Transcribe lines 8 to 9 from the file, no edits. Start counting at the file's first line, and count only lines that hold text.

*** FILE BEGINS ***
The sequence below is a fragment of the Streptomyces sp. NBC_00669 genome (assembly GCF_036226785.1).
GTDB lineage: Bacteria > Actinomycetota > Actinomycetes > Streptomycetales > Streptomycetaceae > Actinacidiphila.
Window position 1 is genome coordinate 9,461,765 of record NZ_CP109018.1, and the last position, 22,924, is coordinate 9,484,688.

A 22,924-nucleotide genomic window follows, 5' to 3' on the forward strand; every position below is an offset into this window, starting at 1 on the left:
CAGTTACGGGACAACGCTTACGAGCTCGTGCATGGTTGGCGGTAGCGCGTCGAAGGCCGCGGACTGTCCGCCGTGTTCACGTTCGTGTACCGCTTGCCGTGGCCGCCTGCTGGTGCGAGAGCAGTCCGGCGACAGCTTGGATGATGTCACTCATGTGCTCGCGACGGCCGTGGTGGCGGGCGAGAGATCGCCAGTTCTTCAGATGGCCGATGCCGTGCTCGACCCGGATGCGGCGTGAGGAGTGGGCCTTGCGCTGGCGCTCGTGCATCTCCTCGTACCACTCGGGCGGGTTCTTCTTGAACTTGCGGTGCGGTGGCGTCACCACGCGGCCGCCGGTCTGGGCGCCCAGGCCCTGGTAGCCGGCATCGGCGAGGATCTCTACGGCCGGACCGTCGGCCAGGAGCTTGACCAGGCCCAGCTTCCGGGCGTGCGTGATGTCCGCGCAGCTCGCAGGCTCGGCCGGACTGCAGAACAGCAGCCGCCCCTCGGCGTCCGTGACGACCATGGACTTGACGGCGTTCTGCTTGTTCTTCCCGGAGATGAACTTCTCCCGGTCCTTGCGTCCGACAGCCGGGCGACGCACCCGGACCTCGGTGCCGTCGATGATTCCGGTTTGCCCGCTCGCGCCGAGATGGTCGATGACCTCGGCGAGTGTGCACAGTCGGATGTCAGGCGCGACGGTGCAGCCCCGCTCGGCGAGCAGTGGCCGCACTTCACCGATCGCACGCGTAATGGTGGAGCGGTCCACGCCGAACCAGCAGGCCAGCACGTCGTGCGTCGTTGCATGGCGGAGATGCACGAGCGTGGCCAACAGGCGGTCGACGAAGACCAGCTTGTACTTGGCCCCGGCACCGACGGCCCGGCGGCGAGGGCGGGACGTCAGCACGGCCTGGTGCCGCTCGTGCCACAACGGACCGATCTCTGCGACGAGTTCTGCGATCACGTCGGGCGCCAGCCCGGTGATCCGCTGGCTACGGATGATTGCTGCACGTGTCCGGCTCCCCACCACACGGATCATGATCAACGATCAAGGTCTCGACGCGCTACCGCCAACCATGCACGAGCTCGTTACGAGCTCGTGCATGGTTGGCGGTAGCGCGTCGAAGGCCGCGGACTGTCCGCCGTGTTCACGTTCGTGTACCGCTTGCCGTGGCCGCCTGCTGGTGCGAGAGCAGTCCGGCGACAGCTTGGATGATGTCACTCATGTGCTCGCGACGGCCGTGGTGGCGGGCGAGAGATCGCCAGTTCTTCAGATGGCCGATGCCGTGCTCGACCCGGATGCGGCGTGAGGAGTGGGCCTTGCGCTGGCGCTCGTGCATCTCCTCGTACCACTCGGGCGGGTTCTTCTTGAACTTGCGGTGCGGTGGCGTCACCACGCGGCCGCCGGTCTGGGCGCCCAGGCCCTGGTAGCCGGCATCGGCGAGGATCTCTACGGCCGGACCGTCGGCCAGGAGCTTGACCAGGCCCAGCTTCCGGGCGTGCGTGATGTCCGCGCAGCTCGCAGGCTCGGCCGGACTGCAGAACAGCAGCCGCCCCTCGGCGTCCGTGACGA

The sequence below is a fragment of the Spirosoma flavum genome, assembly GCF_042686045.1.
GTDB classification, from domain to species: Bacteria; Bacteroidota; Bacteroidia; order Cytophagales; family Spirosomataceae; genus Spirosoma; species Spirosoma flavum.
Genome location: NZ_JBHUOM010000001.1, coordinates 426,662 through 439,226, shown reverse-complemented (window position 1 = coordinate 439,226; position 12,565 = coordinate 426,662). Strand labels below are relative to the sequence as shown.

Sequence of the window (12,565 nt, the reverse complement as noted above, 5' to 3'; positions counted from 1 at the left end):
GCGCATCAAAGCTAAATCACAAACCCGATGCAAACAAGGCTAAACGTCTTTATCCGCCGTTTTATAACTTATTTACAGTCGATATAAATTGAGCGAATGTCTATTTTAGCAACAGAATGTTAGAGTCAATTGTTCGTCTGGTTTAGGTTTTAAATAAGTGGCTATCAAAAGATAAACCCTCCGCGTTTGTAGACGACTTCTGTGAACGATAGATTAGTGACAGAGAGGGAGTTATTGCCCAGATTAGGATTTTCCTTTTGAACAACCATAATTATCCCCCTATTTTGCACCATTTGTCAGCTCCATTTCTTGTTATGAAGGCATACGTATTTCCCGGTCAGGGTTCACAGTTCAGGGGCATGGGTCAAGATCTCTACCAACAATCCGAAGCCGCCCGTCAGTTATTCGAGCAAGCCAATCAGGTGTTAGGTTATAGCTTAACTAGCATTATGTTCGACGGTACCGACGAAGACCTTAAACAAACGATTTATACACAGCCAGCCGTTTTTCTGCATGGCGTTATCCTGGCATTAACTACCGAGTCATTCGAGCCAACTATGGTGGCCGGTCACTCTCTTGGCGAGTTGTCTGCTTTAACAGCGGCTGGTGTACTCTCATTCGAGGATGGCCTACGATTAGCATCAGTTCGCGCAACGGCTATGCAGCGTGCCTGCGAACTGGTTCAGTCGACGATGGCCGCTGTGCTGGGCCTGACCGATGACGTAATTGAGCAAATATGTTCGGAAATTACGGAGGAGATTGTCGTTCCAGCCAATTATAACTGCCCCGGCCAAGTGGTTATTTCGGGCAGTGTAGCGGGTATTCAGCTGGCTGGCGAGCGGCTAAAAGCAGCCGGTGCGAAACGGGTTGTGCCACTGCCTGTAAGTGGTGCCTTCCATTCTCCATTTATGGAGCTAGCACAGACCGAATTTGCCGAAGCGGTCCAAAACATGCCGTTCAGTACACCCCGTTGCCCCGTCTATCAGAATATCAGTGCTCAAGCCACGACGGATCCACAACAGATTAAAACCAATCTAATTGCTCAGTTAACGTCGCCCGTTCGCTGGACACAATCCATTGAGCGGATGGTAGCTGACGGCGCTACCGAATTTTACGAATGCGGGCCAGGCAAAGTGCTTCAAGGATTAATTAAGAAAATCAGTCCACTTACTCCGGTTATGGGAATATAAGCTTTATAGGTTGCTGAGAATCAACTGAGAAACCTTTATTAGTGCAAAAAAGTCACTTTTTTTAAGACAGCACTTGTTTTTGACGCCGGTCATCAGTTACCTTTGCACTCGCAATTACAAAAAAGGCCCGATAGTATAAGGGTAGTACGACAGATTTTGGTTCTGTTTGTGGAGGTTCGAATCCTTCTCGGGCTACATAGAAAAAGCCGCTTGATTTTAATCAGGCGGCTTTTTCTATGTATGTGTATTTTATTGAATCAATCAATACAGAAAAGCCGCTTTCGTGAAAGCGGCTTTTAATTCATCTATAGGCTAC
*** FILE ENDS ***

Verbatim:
Genome location: NZ_JBHUOM010000001.1, coordinates 426,662 through 439,226, shown reverse-complemented (window position 1 = coordinate 439,226; position 12,565 = coordinate 426,662). Strand labels below are relative to the sequence as shown.

Sequence of the window (12,565 nt, the reverse complement as noted above, 5' to 3'; positions counted from 1 at the left end):